Volleyball hitting percentage vs kill percentage: statistics EXPLAINED for beginners

During each volleyball match, the statistics are noted down. This makes sure that there is no discussion after the match about what happened. It is also very valuable data for coaches as it allows them to see how the offense and defense performed.

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It is even possible to see what drills need to be used during training to improve certain aspects of the attack or defense of a team. It might also show that certain players need to switch positions.

A lot of coaches don’t use this data enough and prefer to work based on their feelings. Coaches that do use the data have an edge over those that don’t. 

Let’s discuss in more detail what a hitting and kill percentage is.

How do you calculate kill percentage in volleyball and what is a good kill percentage?

A kill is a scored point made by a field player. This means that the ball fell in the court of the other team after an attack. This excludes serves as these are recorded separately. 

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It is also recorded how often the ball has been over the net (excluding serves). This is the total number of attacks and includes errors (players pushing the ball in the net). This includes tips and spikes.

The kill percentage is then calculated by dividing the total kills by the number of attacks. This indicates how many attacks have been successful. The result is a percentage and it shows how many times a team would score if they attacked 100 times.

Since it is mainly the outside hitters and opposite hitters that will attack, it can give an indication of how effective these players are.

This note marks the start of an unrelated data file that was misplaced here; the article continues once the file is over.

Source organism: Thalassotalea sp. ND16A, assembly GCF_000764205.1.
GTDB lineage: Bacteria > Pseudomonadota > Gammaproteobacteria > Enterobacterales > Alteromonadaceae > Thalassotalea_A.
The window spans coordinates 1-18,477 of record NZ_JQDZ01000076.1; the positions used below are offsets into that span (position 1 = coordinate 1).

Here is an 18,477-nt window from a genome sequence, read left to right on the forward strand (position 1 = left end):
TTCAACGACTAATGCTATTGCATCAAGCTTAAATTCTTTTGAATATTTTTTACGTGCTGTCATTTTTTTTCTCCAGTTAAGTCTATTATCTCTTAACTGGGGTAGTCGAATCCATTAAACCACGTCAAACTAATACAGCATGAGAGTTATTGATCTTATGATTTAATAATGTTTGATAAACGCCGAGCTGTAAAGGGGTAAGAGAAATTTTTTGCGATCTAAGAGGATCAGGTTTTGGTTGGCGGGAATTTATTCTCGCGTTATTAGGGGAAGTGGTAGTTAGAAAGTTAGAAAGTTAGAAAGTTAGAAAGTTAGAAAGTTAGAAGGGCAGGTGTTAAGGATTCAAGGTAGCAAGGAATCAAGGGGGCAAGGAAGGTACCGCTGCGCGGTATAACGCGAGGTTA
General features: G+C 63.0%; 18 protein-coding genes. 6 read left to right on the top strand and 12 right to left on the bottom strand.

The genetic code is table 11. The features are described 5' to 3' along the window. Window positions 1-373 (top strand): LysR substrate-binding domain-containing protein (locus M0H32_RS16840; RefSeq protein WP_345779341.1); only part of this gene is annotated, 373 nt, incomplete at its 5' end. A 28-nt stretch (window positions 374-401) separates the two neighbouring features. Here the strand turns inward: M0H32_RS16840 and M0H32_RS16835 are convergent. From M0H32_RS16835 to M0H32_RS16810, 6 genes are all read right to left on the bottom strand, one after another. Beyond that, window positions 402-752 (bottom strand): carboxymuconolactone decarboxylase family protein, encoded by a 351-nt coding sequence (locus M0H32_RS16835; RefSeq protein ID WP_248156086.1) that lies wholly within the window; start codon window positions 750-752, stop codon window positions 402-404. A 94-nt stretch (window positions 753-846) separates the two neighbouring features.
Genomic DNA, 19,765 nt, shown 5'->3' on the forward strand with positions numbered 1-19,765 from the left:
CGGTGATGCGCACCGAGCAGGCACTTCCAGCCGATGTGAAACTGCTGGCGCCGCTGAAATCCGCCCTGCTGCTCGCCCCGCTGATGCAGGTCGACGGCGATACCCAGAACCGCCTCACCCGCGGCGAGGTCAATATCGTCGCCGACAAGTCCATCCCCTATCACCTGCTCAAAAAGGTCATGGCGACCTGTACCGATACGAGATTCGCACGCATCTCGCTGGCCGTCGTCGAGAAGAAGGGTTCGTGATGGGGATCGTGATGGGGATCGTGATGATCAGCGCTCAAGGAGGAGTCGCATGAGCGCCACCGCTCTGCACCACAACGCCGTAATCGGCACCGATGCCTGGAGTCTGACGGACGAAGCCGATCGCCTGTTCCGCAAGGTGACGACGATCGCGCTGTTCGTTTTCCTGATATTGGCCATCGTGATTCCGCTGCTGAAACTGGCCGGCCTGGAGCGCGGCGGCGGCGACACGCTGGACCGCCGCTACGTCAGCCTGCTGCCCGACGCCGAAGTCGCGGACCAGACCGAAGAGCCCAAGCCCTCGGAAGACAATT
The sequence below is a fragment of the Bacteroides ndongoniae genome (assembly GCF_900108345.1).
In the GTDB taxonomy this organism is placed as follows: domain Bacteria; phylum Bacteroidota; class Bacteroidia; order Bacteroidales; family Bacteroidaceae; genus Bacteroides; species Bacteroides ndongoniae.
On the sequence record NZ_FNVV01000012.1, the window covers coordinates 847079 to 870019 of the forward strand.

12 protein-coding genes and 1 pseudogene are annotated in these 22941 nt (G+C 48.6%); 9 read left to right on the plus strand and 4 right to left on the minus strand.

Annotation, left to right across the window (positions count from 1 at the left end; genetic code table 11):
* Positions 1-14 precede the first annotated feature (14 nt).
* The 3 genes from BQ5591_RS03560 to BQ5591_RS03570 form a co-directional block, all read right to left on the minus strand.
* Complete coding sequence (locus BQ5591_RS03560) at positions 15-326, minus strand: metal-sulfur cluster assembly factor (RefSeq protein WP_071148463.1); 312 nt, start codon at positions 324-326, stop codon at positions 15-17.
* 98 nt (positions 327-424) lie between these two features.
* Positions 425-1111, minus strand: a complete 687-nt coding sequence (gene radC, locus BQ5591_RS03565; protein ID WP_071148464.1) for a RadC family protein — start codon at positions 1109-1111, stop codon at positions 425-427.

This kill percentage is a great tool for a coach as it is easy to calculate (just divide two numbers). It can also show trends over the season. If teams have been very effective during the first part but suddenly start to score less often, it can indicate that some players are tired or that there is an issue with the strategy or setter. 

This can be calculated on a team and also player level. If one player is doing significantly worse than the whole team, it can indicate that the player is letting the team down and might be playing on a level that is too high for his or her skills. A lot of training is needed to level up their attacking skills. 

Above 0.3 is considered a great kill percentage. This means that 1 in 3 attacks result in a scored point. Between 0.1 and 0.3 is considered an average kill percentage. This indicates that the player needs 10 attempts (for 0.1) to score a point or that the player scores 3 points per 10 attempts (for 0.3).

Below 0.1 is a weak kill percentage and it can indicate that the team or player must improve their attack. Every player can have an off game so it is better to look at trends in the data. The team can also affect the data of individuals as a bad pass can make it harder to score a point.

Player nameNumber of killsNumber of attacksKill percentage
Lauren Matthews4407440.48

Brionne Butler

Rowan Ennis
Kill percentage in volleyball. Source: https://www.ncaa.com/stats/volleyball-women/d1/current/individual/1

Below are some examples of kill percentages in the d1 competition of NCAA. As you can see, some players are significantly above 0.3 and this indicates that their attack is very efficient. 

How many kills is good in a volleyball game?

It is hard to give a definite answer to this question as there are a lot of variables that have to be taken into consideration when we discuss this. This depends on the position of the player. Liberos are not going to attack as often as outside hitters or opposite hitters.